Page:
"And sometimes when our fights begin,
I think I'll let the dragons win ...
And then I think perhaps I won't,
because they're Dragons and I don't"
He repeated them every year in Christmas cards as a kind of rallying call to face down any lurking demons.
Only recently did I wonder about their provenance. They are from 'Knight in Armour', a poem in the children's collection 'Now We are Six' by A.A. Milne. You can read it or listen to it here.
The poem suggests two approaches to dragons: fight them or let them triumph. It's classic win or lose, fight or flight territory, and faced with a green fire-breathing monster the latter - run away as fast as possible - definitely sounds like a good option. But how about metaphorical dragons? At a storytelling yoga workshop recently, led by Claire Murphy, I was presented with a third option for dragons, demons or beasts of this persuasion: transform them into a peacock.
Claire told the story of Skanda, son of the Hindu God, Shiva, who volunteered to 'deal' with a many-eyed monster after countless others had run away or failed to slay it. Skanda took a different approach. He captured the beast, a behemoth really, and, being a deity, transformed it into a peacock, every eye the brilliant centrepiece of each of the bird's iridescent feathers. Then he rode around the heavens on the peacock's back.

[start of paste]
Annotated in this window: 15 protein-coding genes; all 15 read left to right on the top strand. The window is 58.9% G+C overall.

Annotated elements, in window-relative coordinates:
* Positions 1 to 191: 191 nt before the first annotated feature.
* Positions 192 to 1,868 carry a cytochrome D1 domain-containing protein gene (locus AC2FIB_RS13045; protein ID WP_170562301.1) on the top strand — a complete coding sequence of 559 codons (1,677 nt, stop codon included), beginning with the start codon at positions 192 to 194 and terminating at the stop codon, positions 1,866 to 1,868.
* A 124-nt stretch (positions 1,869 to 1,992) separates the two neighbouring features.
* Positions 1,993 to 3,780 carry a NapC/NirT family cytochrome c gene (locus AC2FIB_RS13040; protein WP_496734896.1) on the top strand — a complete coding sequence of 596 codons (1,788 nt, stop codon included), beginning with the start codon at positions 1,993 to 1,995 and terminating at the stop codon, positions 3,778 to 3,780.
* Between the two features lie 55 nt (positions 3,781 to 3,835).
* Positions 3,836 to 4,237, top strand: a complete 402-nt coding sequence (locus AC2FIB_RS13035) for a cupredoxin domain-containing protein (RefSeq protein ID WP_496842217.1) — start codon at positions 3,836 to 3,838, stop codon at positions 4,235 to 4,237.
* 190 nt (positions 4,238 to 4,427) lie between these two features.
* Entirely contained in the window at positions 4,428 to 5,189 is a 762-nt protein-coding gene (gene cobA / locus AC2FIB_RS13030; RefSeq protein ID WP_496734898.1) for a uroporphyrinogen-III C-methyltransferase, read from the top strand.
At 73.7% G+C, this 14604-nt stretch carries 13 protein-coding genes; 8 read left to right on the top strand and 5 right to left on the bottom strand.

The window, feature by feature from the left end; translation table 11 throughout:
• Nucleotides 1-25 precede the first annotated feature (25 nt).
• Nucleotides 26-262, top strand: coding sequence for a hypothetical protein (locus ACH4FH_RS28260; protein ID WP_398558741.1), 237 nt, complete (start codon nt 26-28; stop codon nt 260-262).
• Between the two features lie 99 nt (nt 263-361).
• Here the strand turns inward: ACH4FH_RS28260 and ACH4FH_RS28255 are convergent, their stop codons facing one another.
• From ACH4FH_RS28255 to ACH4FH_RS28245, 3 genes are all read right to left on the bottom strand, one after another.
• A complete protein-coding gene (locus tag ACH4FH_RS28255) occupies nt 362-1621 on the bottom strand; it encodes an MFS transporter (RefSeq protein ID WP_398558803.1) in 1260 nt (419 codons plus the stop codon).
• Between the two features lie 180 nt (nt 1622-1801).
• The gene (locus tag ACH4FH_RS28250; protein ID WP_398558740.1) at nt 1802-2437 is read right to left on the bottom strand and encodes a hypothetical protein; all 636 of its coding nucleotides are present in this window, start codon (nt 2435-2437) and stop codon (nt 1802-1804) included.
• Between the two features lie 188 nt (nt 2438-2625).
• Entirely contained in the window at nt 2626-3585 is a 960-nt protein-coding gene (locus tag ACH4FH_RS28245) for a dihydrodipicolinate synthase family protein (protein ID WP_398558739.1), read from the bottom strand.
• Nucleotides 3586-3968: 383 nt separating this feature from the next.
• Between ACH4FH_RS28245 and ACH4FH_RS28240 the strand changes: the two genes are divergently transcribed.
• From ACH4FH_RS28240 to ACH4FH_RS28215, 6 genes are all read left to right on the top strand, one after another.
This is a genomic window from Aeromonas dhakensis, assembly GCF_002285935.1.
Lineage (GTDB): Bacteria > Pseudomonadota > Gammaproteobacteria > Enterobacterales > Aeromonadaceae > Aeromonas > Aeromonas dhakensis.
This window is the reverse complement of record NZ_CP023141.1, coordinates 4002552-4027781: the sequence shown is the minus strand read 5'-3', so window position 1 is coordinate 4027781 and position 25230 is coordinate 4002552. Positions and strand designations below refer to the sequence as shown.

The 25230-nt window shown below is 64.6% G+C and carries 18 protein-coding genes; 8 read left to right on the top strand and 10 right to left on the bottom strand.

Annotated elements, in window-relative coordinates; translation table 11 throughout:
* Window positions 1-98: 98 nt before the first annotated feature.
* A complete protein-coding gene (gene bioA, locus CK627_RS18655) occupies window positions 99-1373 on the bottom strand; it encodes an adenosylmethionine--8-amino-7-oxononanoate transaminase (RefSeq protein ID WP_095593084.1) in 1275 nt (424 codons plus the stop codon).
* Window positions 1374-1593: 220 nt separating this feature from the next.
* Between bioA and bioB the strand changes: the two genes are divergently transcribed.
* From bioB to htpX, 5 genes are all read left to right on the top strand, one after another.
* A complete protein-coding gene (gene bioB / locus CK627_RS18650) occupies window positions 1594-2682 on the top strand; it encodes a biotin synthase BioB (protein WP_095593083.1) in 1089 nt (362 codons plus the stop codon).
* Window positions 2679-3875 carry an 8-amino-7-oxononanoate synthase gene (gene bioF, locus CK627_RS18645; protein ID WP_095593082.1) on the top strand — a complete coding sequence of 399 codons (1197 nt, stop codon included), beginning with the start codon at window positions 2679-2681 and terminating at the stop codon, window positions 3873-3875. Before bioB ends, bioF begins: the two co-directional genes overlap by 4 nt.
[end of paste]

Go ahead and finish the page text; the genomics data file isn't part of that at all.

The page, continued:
I love the story, love the invitation it offers to see things in less black and white terms and be more creative with challenges. Instead of slamming into them like an American footballer or trying to escape them, can I work with them creatively? This is a softer, more compassionate approach and work I've been doing recently with Mindfulness is helping me to see that metaphorical dragons might respond in interesting ways when offered this kind of treatment. I've decided to try more of the 'peacock' approach to get around the obstacles I think hold me back. Many of mine, as you might have guessed, are around writing but 'dragons to peacocks' could work for any field. So I'll be stroking, tickling and pampering my dragons - giving them the chance to show their soft belly - to see how this works for me. When it comes to the real, fire breathing variety though, I'm still with A.A. Milne: bring me my sword, helmet and breastplate!
Postscript. After I had finished writing this post, we found a tiny peacock feather underneath the sofa. I'm sure we collected it once upon a time but my husband - he promises - has vacuumed there regularly and never found it. I like to think Skanda dropped the feather in a moment of divine playfulness, but I really don't know how it got there.
All of the wonderful photos on this blog are by Andrew Holman